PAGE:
virtual tour

Candace Wade-Franklin prepares for a dive during a virtual tour of a coral reef through a partnership between Ivanna Eudora Kean High School and Coral World Ocean Park.

Partnering with Coral World Ocean Park, Ivanna Eudora Kean High School science teacher Michealrose Ravalier is finding creative ways to engage her students during the challenging times of virtual learning.

Knowing that learning is more meaningful if students can relate and interact with their environment, she wondered, “How can I adapt a lab about fruit fly behavior so that it would be more culturally relevant for my students? Our real world is right here in our own backyard, in this case, in our coral reefs.”

Last year, Ravalier led students on field trips to Coral World to study corals, marine ecosystems and human impacts on our oceans. That experience led her back to Coral World.

Marketing Director of Coral World Valerie Peters, who is passionate about bringing the private and public sector together for environmental education and has brought ECO Schools to the USVI, agreed to the use of the park as the location for a virtual lab.

“These types of collaborative efforts are key to engaging students in meaningful project-based learning and to encourage them to be part of finding the solutions to the many sustainability challenges we face,” Peters said. “This project is a perfect example of what we can do when we work together.”

Howard Forbes Jr., Virgin Islands Marine Advisory Service Coordinator at the University of the Virgin Islands, assisted with filming a 360-degree video of the coral reef at Coki Point. He and Jarvon Stout have been involved with monitoring Stoney Coral Tissue Loss Disease primarily through capturing videos or photos of the disease to be used in classroom presentations.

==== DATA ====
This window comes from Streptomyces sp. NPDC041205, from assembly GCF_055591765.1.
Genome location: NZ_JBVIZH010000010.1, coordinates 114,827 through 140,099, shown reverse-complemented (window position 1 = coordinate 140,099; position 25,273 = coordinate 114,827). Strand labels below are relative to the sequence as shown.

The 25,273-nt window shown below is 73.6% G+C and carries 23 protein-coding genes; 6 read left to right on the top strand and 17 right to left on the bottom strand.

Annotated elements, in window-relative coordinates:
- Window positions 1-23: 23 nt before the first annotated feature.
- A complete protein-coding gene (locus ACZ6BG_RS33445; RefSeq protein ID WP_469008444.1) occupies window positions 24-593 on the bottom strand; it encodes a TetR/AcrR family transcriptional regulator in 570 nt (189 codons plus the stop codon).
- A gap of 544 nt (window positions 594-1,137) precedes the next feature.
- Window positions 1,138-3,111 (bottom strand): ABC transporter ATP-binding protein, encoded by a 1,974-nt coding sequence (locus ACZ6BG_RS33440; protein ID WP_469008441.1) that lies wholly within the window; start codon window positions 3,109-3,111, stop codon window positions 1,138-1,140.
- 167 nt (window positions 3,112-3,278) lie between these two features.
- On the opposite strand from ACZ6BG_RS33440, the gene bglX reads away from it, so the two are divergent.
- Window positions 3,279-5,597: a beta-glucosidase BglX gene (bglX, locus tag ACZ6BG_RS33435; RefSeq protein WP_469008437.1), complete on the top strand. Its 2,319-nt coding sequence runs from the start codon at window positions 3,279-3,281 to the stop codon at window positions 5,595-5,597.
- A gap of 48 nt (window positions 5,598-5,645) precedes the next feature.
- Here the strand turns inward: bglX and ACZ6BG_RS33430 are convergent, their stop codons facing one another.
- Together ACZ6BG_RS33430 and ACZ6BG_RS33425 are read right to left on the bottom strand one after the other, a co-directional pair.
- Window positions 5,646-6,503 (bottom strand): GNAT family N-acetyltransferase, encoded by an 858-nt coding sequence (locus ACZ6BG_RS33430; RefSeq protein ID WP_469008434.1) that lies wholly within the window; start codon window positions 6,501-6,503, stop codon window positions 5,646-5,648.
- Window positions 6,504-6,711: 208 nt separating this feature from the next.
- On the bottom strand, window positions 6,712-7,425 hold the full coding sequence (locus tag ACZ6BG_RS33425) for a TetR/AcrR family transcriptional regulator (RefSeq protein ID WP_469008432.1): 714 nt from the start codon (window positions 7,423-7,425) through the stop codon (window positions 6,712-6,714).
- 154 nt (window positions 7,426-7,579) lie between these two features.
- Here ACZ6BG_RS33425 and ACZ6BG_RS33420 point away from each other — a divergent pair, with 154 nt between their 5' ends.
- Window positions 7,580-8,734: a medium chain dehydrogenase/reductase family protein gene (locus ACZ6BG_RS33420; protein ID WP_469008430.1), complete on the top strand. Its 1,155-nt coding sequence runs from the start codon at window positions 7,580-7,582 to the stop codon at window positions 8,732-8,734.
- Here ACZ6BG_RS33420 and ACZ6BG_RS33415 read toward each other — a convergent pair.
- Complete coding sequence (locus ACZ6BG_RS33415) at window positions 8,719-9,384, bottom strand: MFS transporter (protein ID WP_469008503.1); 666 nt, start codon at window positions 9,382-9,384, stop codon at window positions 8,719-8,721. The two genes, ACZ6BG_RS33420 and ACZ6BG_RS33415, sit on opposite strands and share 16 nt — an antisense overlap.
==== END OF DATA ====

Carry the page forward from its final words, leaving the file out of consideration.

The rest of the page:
“The use of 360-degree cameras helps to make standard photos come to life by making them more immersive and giving the viewer the feeling that they are actually there,” Forbes said. “The benefits of this technology are far-reaching, as it can be paired with virtual reality goggles/headsets to bring environments such as the ocean to a classroom setting.”

The virtual field trip to the coral reef provided the opportunity for students to study coral behavior in response to environmental changes. Students experienced first-hand the impact of how warmer marine waters affect corals. As ocean temperatures increase, corals bleach and also can suffer from infections. The virtual field trip video will be made available for other students to learn about coral reefs.

Students Candace Wade-Franklin and V’Andre Rochester served as the data collectors for the project. In addition to making observations, they were able to assist Logan Williams, Research and Education Coordinator at Coral World, in the cleaning of the coral tree (nursery).

“It is my hope that this project will inspire other educators and students to explore new frontiers right here in our Virgin Islands,” said Ravalier.